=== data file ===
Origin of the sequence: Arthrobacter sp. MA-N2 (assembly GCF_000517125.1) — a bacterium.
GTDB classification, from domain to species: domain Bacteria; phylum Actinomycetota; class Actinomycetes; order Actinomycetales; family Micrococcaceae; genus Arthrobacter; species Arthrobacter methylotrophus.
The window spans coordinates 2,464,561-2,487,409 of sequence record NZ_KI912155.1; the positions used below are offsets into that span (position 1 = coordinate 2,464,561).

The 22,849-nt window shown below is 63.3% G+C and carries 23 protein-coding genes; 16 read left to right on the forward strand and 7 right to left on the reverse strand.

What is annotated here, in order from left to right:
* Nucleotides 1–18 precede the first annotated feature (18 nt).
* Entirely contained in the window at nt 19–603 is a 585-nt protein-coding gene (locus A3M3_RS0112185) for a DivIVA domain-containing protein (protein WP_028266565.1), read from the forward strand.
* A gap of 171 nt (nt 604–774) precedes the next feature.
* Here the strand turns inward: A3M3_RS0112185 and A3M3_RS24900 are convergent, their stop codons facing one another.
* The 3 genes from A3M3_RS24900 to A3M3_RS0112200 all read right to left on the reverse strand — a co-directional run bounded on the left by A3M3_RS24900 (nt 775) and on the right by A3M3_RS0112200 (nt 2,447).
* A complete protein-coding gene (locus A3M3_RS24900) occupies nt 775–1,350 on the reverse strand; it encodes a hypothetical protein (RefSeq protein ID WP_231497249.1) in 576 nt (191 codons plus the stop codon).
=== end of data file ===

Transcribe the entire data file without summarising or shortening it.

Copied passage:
Origin of the sequence: Arthrobacter sp. MA-N2 (assembly GCF_000517125.1) — a bacterium.
GTDB classification, from domain to species: domain Bacteria; phylum Actinomycetota; class Actinomycetes; order Actinomycetales; family Micrococcaceae; genus Arthrobacter; species Arthrobacter methylotrophus.
The window spans coordinates 2,464,561-2,487,409 of sequence record NZ_KI912155.1; the positions used below are offsets into that span (position 1 = coordinate 2,464,561).

The 22,849-nt window shown below is 63.3% G+C and carries 23 protein-coding genes; 16 read left to right on the forward strand and 7 right to left on the reverse strand.

What is annotated here, in order from left to right:
* Nucleotides 1–18 precede the first annotated feature (18 nt).
* Entirely contained in the window at nt 19–603 is a 585-nt protein-coding gene (locus A3M3_RS0112185) for a DivIVA domain-containing protein (protein WP_028266565.1), read from the forward strand.
* A gap of 171 nt (nt 604–774) precedes the next feature.
* Here the strand turns inward: A3M3_RS0112185 and A3M3_RS24900 are convergent, their stop codons facing one another.
* The 3 genes from A3M3_RS24900 to A3M3_RS0112200 all read right to left on the reverse strand — a co-directional run bounded on the left by A3M3_RS24900 (nt 775) and on the right by A3M3_RS0112200 (nt 2,447).
* A complete protein-coding gene (locus A3M3_RS24900) occupies nt 775–1,350 on the reverse strand; it encodes a hypothetical protein (RefSeq protein ID WP_231497249.1) in 576 nt (191 codons plus the stop codon).